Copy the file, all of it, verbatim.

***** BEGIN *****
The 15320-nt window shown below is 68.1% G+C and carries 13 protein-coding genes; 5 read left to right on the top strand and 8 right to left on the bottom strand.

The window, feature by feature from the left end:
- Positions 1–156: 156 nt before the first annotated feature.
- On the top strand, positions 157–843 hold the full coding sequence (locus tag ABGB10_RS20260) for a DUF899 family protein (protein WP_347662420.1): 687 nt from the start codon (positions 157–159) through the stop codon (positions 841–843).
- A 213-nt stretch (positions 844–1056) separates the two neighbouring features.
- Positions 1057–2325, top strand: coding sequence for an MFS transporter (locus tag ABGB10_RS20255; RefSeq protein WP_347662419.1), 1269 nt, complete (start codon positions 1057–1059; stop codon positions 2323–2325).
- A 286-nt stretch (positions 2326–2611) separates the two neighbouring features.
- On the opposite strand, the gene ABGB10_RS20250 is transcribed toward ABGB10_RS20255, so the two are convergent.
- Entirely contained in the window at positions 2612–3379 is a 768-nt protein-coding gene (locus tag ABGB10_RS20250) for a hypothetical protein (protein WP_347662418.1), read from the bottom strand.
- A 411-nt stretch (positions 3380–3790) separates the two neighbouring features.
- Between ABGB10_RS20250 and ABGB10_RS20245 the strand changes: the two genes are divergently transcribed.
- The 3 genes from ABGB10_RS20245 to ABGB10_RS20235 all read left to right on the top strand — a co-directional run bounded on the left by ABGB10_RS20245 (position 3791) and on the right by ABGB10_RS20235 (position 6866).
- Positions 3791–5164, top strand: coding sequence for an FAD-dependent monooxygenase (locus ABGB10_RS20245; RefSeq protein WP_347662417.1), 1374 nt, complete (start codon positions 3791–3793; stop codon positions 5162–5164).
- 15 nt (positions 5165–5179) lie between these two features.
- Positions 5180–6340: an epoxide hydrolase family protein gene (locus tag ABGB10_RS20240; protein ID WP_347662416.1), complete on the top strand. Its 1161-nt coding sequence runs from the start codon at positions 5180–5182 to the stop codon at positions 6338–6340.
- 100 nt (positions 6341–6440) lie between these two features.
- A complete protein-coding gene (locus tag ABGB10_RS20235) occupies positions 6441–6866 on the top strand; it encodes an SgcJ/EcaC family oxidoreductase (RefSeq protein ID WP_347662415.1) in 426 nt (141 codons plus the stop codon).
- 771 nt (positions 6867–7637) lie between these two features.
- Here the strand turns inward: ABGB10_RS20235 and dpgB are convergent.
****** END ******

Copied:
The 15320-nt window shown below is 68.1% G+C and carries 13 protein-coding genes; 5 read left to right on the top strand and 8 right to left on the bottom strand.

The window, feature by feature from the left end:
- Positions 1–156: 156 nt before the first annotated feature.
- On the top strand, positions 157–843 hold the full coding sequence (locus tag ABGB10_RS20260) for a DUF899 family protein (protein WP_347662420.1): 687 nt from the start codon (positions 157–159) through the stop codon (positions 841–843).
- A 213-nt stretch (positions 844–1056) separates the two neighbouring features.
- Positions 1057–2325, top strand: coding sequence for an MFS transporter (locus tag ABGB10_RS20255; RefSeq protein WP_347662419.1), 1269 nt, complete (start codon positions 1057–1059; stop codon positions 2323–2325).
- A 286-nt stretch (positions 2326–2611) separates the two neighbouring features.
- On the opposite strand, the gene ABGB10_RS20250 is transcribed toward ABGB10_RS20255, so the two are convergent.
- Entirely contained in the window at positions 2612–3379 is a 768-nt protein-coding gene (locus tag ABGB10_RS20250) for a hypothetical protein (protein WP_347662418.1), read from the bottom strand.
- A 411-nt stretch (positions 3380–3790) separates the two neighbouring features.
- Between ABGB10_RS20250 and ABGB10_RS20245 the strand changes: the two genes are divergently transcribed.
- The 3 genes from ABGB10_RS20245 to ABGB10_RS20235 all read left to right on the top strand — a co-directional run bounded on the left by ABGB10_RS20245 (position 3791) and on the right by ABGB10_RS20235 (position 6866).
- Positions 3791–5164, top strand: coding sequence for an FAD-dependent monooxygenase (locus ABGB10_RS20245; RefSeq protein WP_347662417.1), 1374 nt, complete (start codon positions 3791–3793; stop codon positions 5162–5164).
- 15 nt (positions 5165–5179) lie between these two features.
- Positions 5180–6340: an epoxide hydrolase family protein gene (locus tag ABGB10_RS20240; protein ID WP_347662416.1), complete on the top strand. Its 1161-nt coding sequence runs from the start codon at positions 5180–5182 to the stop codon at positions 6338–6340.
- 100 nt (positions 6341–6440) lie between these two features.
- A complete protein-coding gene (locus tag ABGB10_RS20235) occupies positions 6441–6866 on the top strand; it encodes an SgcJ/EcaC family oxidoreductase (RefSeq protein ID WP_347662415.1) in 426 nt (141 codons plus the stop codon).
- 771 nt (positions 6867–7637) lie between these two features.
- Here the strand turns inward: ABGB10_RS20235 and dpgB are convergent.